Monday, April 8, 2013

The Common Good - 3

Nuclear Aftermath - Hiroshima
In this series we are wondering about what happened to our national understanding of "the common good."

Several years ago on this date a Dredd Blog post argued that military war machinations around the world have caused and are causing impoverishment in the public sector.

Therefore, it follows that militarism run amok is not in accord with the very American concept we call the common good.

The title of that post was Economy of Destruction Reaps Poverty, and here is the text from that post:

How much would you pay a hurricane to come through your town or city and wreak havoc, destruction, and death?

Or an earthquake?

Or a flood?

Or a tornado?

Or a fire?

Did you know that modern armies can wreak more havoc, destruction, and death than all of those combined?

In the USA's arsenal alone is enough WMD to destroy all human life on earth several times over:
However, what's different about this weapon? In our past, we've discovered gunpowder, rocketry and TNT - but they've never threatened all life on Earth as we know it. This is because all weapons in the past have never had the capacity to act on such a global scale, where as weapons based on Element 92 - nuclear weapons - can quite easily cause a 'nuclear winter' by throwing up enough dust into the atmosphere to prevent light from the sun reaching us. There are still close to 50,000 nuclear weapons in the world. More than enough to finish off the entire human race.
(Think Quest, emphasis added). That considers only the nuclear destructive capacity.

There are biological, chemical, and other WMD that can do total annihilation too.

Yet each year the United States still pays more money for armies than all the rest of the world combined.

So what does an investment in havoc, destruction, and death produce?

Does it produce homes, stores, clothing, food, roads, infrastructure, or compassion for the weak among us?

No, instead the purpose of havoc, destruction, and death is to destroy those things.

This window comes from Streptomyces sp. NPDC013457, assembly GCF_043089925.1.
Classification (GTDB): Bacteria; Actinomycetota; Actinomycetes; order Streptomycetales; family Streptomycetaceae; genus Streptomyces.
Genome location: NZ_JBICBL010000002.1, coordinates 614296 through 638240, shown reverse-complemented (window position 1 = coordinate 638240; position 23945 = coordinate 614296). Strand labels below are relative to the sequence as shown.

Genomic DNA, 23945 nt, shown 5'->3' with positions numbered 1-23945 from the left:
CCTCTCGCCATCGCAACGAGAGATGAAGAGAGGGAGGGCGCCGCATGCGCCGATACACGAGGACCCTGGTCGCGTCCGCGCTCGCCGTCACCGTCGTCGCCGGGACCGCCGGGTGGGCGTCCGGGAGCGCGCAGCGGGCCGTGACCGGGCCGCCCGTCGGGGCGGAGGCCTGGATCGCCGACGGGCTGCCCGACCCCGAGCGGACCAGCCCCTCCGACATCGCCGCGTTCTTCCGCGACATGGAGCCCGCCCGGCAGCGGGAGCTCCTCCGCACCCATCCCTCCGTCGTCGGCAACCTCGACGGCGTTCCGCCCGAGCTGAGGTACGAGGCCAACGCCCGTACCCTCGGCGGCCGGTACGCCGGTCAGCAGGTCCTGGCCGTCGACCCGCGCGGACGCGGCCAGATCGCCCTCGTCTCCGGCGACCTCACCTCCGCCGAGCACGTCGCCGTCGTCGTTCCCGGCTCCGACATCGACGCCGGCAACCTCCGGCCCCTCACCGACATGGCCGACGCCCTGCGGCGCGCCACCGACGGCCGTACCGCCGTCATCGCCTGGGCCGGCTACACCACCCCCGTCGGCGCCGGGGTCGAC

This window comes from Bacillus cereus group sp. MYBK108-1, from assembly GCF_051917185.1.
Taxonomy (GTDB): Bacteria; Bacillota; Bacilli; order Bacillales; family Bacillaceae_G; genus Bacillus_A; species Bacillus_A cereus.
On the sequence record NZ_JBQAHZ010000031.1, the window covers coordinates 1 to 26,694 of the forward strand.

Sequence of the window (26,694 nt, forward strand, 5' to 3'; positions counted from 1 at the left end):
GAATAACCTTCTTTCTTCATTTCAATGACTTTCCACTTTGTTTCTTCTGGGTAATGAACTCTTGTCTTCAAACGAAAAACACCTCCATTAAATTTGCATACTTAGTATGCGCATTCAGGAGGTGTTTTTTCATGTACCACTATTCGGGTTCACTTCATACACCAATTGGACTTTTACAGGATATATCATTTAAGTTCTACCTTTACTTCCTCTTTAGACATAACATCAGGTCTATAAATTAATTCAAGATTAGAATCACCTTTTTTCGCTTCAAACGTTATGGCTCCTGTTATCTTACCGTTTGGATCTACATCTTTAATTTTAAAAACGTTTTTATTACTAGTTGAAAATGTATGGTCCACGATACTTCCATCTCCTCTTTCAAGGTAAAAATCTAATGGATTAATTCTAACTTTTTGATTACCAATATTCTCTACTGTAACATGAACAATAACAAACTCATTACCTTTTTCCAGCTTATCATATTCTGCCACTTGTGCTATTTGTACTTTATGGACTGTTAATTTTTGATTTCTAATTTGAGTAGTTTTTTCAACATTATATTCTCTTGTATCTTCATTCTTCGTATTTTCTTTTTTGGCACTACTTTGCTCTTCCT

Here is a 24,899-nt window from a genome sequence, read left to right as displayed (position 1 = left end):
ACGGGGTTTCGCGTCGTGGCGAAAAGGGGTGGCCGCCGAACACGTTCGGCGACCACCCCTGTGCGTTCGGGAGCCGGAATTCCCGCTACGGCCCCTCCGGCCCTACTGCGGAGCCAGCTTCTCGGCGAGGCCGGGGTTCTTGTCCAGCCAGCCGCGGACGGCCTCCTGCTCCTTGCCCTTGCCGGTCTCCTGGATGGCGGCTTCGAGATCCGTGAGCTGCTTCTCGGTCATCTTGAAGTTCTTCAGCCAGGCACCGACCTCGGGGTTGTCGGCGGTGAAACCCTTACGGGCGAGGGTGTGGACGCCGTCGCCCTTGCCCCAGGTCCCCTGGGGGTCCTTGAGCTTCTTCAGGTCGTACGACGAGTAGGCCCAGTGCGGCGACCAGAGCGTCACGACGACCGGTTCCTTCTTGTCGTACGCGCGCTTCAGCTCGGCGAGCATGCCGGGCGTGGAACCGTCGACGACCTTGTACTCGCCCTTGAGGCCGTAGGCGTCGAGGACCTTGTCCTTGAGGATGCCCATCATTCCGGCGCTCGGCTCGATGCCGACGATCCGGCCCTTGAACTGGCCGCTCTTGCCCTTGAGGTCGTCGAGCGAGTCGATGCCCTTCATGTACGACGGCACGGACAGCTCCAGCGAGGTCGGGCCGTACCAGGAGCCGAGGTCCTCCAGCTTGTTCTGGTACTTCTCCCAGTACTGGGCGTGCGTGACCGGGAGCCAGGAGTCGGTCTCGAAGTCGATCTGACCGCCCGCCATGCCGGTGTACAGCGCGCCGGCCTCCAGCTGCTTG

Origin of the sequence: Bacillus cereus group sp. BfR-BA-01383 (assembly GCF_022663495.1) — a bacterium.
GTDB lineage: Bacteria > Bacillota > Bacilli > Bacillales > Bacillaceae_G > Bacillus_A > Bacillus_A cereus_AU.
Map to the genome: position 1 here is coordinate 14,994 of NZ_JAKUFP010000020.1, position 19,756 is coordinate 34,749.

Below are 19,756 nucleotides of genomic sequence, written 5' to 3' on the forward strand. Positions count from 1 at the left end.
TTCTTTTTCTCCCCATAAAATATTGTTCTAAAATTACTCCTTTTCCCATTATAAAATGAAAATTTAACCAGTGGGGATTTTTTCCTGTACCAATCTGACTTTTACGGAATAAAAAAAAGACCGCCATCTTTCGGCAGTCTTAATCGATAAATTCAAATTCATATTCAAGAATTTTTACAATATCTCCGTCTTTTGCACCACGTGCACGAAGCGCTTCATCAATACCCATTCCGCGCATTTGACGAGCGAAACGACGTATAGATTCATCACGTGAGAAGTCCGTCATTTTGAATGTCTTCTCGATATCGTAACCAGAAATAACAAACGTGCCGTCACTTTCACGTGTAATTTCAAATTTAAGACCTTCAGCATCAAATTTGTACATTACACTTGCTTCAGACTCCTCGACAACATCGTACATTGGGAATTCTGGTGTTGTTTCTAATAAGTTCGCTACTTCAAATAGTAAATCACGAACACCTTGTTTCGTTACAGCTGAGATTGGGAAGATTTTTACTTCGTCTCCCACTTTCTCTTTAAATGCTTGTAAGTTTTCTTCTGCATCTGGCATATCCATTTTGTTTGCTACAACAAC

So why does the US spend $623,000,000,000 EVERY YEAR on destruction, then wonder why it is having financial problems?

The answer is because of deceit and propaganda. See posts here, here, here, and here.

A substantial portion of that money is used to sell people on the need for the capacity to wreak havoc, destruction, and death.

If we don't have the capacity to destroy, they say, we will suffer havoc, destruction, and death. They teach that MAD, mutually assured destruction, is the only way to stop destruction. Which is a tad disingenuous isn't it?

They scare us with propaganda against "the axis of evil" and dangerous enemies.

For example, remember that dangerous enemy Russia? Russia spends $50 billion a year, and China spends $65 billion a year on the military.

Those two big military powers, which the propagandists have used to scare the willies out of us, together only spend $115 billion a year to our $653 billion a year.

We spend 5.7 times more than the both of them combined, so their people must be really, really scared of us?

All the world together, besides the USA, spends $500 billion annually on their military.

The USA spends $653 billion annually on the military.

The whole world can't keep up with our insatiable spending spree on WMD. Six billion people can't outspend 300 million people. Twenty people can't outspend 1 person?

During the Bush II years we spent $5,000,000,000,000 on destructive things. That is enough to build about 33,400,000 homes at $150,000 each. Or enough to do a lot of good instead of a lot of destruction.

The share of each American each year is roughly $2,000.00; yes, an amount in effect paid by each man woman and child; but it is much more per person if only working people are considered for the source of those taxes.

There is little wonder that a people who spend so much on destructive machines, which have no other economic worth, would have financial problems is there?

Back to today's post.

Two statesmen, who were also U.S. Presidents, who were aware of the relevant factors, and whose life experiences cover a long span of time in our nations history, put it like this:
"Of all the enemies to public liberty war is, perhaps, the most to be dreaded, because it comprises and develops the germ of every other. War is the parent of armies; from these proceed debts and taxes; and armies, and debts, and taxes are the known instruments for bringing the many under the domination of the few. In war, too, the discretionary power of the Executive is extended; its influence in dealing out offices, honors, and emoluments is multiplied: and all the means of seducing the minds, are added to those of subduing the force, of the people. The same malignant aspect in republicanism may be traced in the inequality of fortunes, and the opportunities of fraud, growing out of a state of war, and in the degeneracy of manners and of morals, engendered by both. No nation could preserve its freedom in the midst of continual warfare. Those truths are well established." - James Madison


"Every gun that is made, every warship launched, every rocket fired signifies, in the final sense, a theft from those who hunger and are not fed, those who are cold and not clothed. This world in arms is not spending money alone. It is spending the sweat of its laborers, the genius of its scientists, the hopes of its children." - Dwight Eisenhower
The next post in this series is here, the previous post in this series is here.

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